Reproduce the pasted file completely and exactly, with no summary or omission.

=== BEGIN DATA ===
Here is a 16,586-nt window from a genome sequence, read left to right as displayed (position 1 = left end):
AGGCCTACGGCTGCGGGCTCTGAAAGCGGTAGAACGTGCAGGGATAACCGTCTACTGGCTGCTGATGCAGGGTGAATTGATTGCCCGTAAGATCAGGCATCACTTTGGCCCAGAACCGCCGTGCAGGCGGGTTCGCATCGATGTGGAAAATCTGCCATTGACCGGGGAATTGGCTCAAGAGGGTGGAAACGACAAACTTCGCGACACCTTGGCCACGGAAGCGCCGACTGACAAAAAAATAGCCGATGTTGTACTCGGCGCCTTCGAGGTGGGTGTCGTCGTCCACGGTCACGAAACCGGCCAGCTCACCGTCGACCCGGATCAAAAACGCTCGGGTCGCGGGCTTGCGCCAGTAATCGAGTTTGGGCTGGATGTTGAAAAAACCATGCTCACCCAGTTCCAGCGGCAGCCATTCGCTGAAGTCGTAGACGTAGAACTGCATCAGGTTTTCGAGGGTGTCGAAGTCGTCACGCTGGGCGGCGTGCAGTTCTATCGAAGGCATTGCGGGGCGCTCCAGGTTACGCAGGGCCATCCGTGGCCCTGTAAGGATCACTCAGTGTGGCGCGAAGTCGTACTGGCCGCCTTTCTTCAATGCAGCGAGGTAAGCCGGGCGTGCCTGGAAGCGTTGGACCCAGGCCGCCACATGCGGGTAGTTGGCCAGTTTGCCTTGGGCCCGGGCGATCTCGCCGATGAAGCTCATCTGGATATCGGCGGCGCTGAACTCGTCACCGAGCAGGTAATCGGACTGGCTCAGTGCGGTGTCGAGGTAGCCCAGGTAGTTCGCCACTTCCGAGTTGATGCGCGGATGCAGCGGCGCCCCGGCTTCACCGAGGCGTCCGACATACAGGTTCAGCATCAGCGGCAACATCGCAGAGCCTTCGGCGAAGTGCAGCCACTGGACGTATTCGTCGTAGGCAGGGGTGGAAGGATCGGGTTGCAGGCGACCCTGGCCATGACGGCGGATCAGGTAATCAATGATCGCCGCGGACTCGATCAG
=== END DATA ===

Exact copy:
Here is a 16,586-nt window from a genome sequence, read left to right as displayed (position 1 = left end):
AGGCCTACGGCTGCGGGCTCTGAAAGCGGTAGAACGTGCAGGGATAACCGTCTACTGGCTGCTGATGCAGGGTGAATTGATTGCCCGTAAGATCAGGCATCACTTTGGCCCAGAACCGCCGTGCAGGCGGGTTCGCATCGATGTGGAAAATCTGCCATTGACCGGGGAATTGGCTCAAGAGGGTGGAAACGACAAACTTCGCGACACCTTGGCCACGGAAGCGCCGACTGACAAAAAAATAGCCGATGTTGTACTCGGCGCCTTCGAGGTGGGTGTCGTCGTCCACGGTCACGAAACCGGCCAGCTCACCGTCGACCCGGATCAAAAACGCTCGGGTCGCGGGCTTGCGCCAGTAATCGAGTTTGGGCTGGATGTTGAAAAAACCATGCTCACCCAGTTCCAGCGGCAGCCATTCGCTGAAGTCGTAGACGTAGAACTGCATCAGGTTTTCGAGGGTGTCGAAGTCGTCACGCTGGGCGGCGTGCAGTTCTATCGAAGGCATTGCGGGGCGCTCCAGGTTACGCAGGGCCATCCGTGGCCCTGTAAGGATCACTCAGTGTGGCGCGAAGTCGTACTGGCCGCCTTTCTTCAATGCAGCGAGGTAAGCCGGGCGTGCCTGGAAGCGTTGGACCCAGGCCGCCACATGCGGGTAGTTGGCCAGTTTGCCTTGGGCCCGGGCGATCTCGCCGATGAAGCTCATCTGGATATCGGCGGCGCTGAACTCGTCACCGAGCAGGTAATCGGACTGGCTCAGTGCGGTGTCGAGGTAGCCCAGGTAGTTCGCCACTTCCGAGTTGATGCGCGGATGCAGCGGCGCCCCGGCTTCACCGAGGCGTCCGACATACAGGTTCAGCATCAGCGGCAACATCGCAGAGCCTTCGGCGAAGTGCAGCCACTGGACGTATTCGTCGTAGGCAGGGGTGGAAGGATCGGGTTGCAGGCGACCCTGGCCATGACGGCGGATCAGGTAATCAATGATCGCCGCGGACTCGATCAG